Micro-level processes: Niche theory, adaptation, and survival

The structural elements of interest systems - their density and diversity - are emergent properties. That is, density and diversity are community- level properties that arise from more micro-level events bearing on individual interest organizations that are initially mobilized (or not), engage in political activity (or not), and survive (or not). At the same time, a key assumption of the organization ecology approach is that the emergent properties of density and diversity feedback to this micro-level and influence rates of mobilization, political engagement, and survival. This notion was expressed for biological populations in ecologist Paul Colinvaux's (1978: 12) observation that "the way in which an animal breeds has very little to do with how many of it there are. This is a very strange idea to someone new to it, and needs to be thought about carefully. The reproductive effort makes no difference to the eventual size of the population. . . . The numbers that may live are set by the environment and these are quite independent of how fast a species makes babies." In our terms, this means that we are unlikely to understand interest community density and diversity by simply assuming an intrinsic rate of mobilization and then perpetual survival, as Olson (1982: 40) asserted. Rather, both attributes are variables meriting our attention. Mobilization rates vary with the density of interest systems (Lowery et al. 2004, 2008), and most interest organizations do not survive for very long (Gray and Lowery 1995b; Lowery and Gray 2001; Anderson et al. 2004; Berkhout and Lowery 2011).

This means, however, that much of the "action" of the organization ecology of interest representation must take place at the microlevel. The population/organization ecology lever used to understand this "action" is niche theory (Gray and Lowery 1996b, 1997).4 Based on biologist Evelyn Hutchinson's (1957) conception of a niche "as an attribute of the population (species) in relation to its environment," the theory highlights competition among similar species or organizations for an n-dimensional array of resources that each needs for survival. Niche theory, then, constitutes a significant departure from prior analyses of competition among organized interests by highlighting not policy competition among very different kinds of organizations (such as polluting industries and environmental groups), but competition among similar organizations for the resources they need to survive: members, sponsors, funds, and access. Importantly, not all organizations are able to secure viable space on the array of resources needed to survive and, therefore, fail to do so, especially as interest systems become dense or more crowded. It is this competition and the resulting mobilization and survival rates that produce the emergent properties of density and diversity.

Clearly, then, an understanding of niche competition is a central element of the population ecology research program on interest representation (Bosso 2005). But it is also the element of the theory that is least developed. In part, this is because studying the emergent community- level properties of density and diversity and the micro-level processes of niche competition entail attention to very different units of analysis and, thus, to very different kinds of data. And while gathering population- level data is hardly simple or easy (Halpin and Jordan 2012a), studying individual interest organizations and their adaptations to competition is surely even more difficult. Thus, organization ecology scholars have been more attentive to the emergent properties of interest system density and diversity than to the micro-level processes addressed by niche theory that generate those properties.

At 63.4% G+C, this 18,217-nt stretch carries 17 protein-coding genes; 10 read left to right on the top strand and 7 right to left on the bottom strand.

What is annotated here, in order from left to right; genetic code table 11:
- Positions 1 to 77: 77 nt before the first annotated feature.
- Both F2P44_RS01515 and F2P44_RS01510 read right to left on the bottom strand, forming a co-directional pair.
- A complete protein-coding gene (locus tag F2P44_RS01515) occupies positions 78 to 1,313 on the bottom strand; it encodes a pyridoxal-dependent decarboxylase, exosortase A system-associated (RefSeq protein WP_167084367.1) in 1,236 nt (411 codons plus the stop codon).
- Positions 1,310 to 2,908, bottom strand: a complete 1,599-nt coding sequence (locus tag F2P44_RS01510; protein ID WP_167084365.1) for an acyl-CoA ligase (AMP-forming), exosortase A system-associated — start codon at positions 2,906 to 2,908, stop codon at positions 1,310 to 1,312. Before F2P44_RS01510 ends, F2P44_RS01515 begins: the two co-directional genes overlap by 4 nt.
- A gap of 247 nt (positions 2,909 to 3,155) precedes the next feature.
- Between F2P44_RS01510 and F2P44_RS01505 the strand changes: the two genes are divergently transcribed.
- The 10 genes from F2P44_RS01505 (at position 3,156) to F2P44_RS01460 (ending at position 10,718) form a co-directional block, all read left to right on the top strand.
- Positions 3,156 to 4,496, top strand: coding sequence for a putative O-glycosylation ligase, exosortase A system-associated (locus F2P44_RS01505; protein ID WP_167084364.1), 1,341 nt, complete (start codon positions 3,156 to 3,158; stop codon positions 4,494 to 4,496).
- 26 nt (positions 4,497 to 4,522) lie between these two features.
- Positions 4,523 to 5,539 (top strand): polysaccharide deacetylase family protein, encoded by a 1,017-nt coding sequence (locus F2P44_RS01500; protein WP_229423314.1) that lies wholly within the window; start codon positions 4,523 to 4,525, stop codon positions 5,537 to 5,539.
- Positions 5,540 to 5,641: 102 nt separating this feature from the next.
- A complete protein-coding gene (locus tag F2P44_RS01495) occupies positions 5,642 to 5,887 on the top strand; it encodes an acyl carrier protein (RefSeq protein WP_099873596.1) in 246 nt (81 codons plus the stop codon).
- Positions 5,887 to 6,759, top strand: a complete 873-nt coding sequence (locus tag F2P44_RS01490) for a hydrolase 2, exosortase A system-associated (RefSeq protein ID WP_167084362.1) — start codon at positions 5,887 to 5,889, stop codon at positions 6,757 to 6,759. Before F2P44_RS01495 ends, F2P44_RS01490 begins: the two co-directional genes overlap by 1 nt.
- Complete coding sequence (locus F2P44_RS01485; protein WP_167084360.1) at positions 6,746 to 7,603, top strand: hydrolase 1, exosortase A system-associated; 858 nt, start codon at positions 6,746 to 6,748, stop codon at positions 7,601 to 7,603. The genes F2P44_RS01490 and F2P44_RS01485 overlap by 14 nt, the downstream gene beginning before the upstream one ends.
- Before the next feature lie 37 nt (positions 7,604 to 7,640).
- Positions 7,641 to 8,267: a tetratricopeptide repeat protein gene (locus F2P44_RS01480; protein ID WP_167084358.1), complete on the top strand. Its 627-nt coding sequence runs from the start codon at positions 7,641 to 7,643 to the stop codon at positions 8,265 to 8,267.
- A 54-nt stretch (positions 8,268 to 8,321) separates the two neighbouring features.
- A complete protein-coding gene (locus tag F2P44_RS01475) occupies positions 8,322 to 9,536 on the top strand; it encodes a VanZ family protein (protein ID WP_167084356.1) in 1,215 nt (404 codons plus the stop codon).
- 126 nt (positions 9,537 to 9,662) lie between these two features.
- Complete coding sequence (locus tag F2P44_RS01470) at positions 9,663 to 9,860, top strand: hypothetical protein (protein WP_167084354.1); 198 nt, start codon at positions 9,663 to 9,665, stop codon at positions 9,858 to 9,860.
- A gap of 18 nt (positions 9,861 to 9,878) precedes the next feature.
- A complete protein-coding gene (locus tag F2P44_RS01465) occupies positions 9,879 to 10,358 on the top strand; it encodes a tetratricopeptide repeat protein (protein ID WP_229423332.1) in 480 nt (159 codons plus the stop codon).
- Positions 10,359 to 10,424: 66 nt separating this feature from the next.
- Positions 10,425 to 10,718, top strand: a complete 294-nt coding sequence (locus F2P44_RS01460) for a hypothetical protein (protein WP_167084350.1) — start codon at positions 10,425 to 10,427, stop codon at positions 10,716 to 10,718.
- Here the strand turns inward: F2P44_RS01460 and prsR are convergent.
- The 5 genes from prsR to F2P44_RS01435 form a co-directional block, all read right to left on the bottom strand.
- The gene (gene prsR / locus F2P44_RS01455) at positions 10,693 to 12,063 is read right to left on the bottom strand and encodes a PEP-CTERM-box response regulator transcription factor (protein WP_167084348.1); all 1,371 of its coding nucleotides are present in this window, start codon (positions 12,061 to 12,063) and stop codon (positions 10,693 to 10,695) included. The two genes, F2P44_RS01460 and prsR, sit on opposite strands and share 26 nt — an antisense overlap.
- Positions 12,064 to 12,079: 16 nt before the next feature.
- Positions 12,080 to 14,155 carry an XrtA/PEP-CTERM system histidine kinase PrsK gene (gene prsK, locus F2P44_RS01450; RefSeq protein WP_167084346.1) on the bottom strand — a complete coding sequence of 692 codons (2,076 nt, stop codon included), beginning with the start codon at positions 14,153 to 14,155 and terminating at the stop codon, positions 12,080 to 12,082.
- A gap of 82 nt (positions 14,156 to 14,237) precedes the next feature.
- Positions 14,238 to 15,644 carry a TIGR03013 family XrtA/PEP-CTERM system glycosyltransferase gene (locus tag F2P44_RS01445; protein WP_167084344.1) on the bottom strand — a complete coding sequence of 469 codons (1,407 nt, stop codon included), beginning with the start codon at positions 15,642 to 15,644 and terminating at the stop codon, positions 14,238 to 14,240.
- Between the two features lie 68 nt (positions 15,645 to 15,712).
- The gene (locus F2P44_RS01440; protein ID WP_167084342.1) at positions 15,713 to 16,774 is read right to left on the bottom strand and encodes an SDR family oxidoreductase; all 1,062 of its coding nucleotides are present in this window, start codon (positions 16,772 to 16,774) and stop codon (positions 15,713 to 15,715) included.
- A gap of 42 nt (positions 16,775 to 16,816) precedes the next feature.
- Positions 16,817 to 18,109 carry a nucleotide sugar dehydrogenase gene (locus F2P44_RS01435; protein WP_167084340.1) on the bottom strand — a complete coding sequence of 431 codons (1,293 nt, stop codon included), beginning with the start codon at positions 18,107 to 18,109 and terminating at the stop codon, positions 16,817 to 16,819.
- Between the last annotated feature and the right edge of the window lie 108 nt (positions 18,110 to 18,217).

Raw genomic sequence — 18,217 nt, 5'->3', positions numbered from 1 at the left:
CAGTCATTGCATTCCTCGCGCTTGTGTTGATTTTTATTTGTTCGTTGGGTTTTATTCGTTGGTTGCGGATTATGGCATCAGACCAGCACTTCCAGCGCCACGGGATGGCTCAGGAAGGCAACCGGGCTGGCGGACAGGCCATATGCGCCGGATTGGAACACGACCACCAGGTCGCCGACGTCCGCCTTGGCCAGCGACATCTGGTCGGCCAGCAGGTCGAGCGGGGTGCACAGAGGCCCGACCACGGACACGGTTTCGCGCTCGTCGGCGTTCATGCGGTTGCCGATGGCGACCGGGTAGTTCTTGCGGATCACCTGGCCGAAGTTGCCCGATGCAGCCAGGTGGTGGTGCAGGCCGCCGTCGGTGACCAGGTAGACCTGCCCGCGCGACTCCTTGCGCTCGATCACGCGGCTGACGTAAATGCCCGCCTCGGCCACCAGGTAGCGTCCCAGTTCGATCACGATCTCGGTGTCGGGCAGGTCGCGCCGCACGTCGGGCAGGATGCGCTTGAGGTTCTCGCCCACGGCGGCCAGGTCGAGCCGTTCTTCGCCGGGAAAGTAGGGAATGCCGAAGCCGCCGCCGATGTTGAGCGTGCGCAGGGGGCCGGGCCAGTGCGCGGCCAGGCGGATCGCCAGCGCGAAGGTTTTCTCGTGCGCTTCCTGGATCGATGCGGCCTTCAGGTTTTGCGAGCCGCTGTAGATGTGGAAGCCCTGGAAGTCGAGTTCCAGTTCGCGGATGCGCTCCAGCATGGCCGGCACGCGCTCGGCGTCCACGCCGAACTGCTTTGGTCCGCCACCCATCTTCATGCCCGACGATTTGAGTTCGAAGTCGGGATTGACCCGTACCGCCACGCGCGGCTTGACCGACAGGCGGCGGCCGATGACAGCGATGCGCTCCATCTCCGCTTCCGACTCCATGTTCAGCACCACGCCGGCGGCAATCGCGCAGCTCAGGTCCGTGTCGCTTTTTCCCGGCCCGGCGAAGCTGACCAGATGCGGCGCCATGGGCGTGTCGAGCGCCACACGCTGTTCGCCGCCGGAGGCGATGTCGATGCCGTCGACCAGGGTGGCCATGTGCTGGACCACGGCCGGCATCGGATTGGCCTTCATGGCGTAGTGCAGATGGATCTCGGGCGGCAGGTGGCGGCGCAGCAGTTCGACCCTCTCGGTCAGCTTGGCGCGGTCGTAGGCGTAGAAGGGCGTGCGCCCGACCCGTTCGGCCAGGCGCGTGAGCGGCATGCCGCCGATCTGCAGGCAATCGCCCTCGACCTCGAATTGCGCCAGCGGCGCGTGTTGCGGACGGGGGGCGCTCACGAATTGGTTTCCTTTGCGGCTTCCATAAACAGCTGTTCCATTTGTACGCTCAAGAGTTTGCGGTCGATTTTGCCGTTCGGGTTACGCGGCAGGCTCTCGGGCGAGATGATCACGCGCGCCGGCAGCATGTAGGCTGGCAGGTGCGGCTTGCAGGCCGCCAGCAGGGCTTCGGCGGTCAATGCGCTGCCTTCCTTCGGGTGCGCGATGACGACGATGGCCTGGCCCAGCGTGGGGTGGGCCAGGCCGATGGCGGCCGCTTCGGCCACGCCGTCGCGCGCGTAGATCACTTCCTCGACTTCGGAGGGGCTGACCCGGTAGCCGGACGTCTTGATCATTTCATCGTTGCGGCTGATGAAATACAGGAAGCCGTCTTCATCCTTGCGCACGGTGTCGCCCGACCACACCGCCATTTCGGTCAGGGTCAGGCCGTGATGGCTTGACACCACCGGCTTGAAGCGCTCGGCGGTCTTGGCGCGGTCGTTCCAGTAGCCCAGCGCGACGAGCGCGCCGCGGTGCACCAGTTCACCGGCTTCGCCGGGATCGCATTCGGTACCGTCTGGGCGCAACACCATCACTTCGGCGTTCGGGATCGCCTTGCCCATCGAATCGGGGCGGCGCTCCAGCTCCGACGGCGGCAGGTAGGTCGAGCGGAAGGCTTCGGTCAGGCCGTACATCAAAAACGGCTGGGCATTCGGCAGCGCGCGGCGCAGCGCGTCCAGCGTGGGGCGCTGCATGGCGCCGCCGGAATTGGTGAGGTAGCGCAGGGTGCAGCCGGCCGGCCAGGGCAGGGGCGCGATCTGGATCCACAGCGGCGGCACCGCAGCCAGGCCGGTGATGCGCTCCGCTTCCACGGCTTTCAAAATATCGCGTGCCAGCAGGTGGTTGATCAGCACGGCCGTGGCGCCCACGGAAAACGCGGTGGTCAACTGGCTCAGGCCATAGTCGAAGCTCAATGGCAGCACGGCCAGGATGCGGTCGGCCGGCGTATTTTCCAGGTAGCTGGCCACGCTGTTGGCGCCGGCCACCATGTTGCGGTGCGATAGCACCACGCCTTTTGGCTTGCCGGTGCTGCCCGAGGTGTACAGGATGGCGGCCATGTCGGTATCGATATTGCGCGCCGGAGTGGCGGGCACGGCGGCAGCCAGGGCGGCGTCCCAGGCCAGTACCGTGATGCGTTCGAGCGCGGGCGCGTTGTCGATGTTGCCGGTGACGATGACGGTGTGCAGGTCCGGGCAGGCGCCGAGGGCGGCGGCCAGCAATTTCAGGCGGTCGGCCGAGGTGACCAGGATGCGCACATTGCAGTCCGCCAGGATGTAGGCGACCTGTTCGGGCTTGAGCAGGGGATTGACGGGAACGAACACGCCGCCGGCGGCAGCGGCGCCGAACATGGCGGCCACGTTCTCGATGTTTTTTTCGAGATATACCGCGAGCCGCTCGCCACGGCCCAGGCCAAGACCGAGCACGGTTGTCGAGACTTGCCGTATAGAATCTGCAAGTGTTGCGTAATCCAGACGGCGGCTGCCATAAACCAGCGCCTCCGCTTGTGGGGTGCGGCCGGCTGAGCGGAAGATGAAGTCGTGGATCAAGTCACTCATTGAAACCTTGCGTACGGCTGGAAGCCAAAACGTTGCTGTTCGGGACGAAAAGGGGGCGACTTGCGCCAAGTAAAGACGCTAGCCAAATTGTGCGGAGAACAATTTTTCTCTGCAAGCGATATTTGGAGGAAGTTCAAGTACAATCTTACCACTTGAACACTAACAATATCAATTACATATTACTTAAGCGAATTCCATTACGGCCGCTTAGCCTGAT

Three chapters in this volume address this important gap in organization ecology research on interest representation. In chapter 5, Thomas Holyoke addresses, at the broadest level, both theory and empirical evidence on interest organization competition and cooperation as found in the existing literature on interest representation and several ongoing research programs. But interest organization competition may have implications beyond survival per se. Indeed, the larger organization ecology literature has long debated whether selection from populations or adaptation to environmental constraints is more likely in response to niche competition (Aldrich and Pfeffer 1976), a debate that continues in the literature on interest representation (Halpin and Jordan 2009). William Maloney addresses the latter in chapter 6 by examining how competition often encourages interest organizations to become more professional in both their structures and behaviors, changes that have significant implications for how well they represent interests. While the population ecology approach to understanding the politics of interest representation is often characterized by large-n research (Halpin and Jordan 2012a), the larger literature on lobbying has long been richly endowed with case studies of individual interest organizations. While these were more often than not written for other purposes, these intensive studies surely contain insights into the nature of interest organization survival that bear on niche theory. Accordingly, Christopher Witko re-examines this rich case literature in chapter 7 to see what it might tell us about niche theory specifically and organizational ecology more generally. By doing so, he provides an important bridge linking several generations of research on the politics of interest representation.

 
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